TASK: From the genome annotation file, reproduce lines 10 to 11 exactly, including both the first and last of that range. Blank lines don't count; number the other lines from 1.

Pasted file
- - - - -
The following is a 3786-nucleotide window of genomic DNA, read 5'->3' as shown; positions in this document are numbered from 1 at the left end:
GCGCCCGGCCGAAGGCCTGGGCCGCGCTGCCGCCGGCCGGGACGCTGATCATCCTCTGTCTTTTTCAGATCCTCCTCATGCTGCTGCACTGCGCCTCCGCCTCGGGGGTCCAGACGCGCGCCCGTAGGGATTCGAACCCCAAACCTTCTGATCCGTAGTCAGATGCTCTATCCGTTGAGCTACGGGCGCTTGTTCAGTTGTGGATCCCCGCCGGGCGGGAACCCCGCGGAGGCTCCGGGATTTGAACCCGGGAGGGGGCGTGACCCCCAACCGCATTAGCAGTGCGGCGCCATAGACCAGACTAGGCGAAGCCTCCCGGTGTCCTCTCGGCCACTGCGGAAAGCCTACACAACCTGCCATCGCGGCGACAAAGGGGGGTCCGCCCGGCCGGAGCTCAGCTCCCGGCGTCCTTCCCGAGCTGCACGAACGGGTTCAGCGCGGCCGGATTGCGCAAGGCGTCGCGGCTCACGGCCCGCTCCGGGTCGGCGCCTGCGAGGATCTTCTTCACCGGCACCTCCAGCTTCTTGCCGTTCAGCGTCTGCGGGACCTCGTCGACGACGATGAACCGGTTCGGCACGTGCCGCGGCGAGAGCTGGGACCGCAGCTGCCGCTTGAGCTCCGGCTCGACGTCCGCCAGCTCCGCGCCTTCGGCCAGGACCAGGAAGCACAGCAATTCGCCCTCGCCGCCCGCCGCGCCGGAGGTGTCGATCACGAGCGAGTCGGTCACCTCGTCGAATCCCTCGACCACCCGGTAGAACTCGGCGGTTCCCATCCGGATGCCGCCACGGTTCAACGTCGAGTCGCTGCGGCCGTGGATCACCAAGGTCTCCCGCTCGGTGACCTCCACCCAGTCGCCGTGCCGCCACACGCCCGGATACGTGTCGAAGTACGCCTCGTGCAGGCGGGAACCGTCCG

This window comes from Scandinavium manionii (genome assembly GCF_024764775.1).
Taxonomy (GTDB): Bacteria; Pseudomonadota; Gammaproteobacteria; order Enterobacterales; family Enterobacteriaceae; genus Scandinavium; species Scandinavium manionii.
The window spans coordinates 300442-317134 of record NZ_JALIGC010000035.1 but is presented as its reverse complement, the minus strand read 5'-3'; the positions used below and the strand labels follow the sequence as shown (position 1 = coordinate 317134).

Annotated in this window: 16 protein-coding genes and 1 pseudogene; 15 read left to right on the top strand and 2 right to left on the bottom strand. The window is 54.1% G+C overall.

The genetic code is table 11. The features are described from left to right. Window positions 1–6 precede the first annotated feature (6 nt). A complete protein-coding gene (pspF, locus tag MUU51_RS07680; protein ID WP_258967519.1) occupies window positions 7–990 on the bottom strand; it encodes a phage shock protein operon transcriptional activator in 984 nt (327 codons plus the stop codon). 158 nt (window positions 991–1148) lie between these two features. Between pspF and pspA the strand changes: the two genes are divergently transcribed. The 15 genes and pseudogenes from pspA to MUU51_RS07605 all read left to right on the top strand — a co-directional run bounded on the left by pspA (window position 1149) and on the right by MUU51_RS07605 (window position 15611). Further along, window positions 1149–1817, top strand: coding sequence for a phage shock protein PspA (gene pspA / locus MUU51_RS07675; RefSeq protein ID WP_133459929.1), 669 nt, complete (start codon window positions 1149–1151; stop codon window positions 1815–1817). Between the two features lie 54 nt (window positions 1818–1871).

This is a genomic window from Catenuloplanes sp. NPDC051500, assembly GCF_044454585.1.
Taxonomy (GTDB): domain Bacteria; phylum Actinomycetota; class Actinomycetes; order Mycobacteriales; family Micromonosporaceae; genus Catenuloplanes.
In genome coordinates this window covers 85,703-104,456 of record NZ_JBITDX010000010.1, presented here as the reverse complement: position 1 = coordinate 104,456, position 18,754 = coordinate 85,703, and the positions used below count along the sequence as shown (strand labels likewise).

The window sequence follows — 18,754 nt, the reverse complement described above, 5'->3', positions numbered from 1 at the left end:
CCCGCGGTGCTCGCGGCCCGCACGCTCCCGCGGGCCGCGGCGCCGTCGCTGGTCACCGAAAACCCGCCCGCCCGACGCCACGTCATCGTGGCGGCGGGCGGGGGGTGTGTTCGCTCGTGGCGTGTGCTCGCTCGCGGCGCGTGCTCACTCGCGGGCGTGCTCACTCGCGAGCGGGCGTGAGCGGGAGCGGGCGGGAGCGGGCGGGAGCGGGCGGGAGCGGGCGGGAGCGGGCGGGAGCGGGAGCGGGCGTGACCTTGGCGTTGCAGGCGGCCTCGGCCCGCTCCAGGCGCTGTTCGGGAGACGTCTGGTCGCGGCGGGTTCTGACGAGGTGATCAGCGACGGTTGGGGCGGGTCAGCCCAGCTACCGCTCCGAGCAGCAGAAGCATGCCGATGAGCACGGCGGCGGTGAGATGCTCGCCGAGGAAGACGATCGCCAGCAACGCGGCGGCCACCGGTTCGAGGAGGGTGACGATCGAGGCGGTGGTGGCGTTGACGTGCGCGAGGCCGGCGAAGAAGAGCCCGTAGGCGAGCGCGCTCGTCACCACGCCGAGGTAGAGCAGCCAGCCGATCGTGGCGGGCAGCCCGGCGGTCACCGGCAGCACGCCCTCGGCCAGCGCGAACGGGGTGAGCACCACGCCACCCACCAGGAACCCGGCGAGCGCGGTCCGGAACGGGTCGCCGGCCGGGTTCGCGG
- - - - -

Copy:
In genome coordinates this window covers 85,703-104,456 of record NZ_JBITDX010000010.1, presented here as the reverse complement: position 1 = coordinate 104,456, position 18,754 = coordinate 85,703, and the positions used below count along the sequence as shown (strand labels likewise).

The window sequence follows — 18,754 nt, the reverse complement described above, 5'->3', positions numbered from 1 at the left end: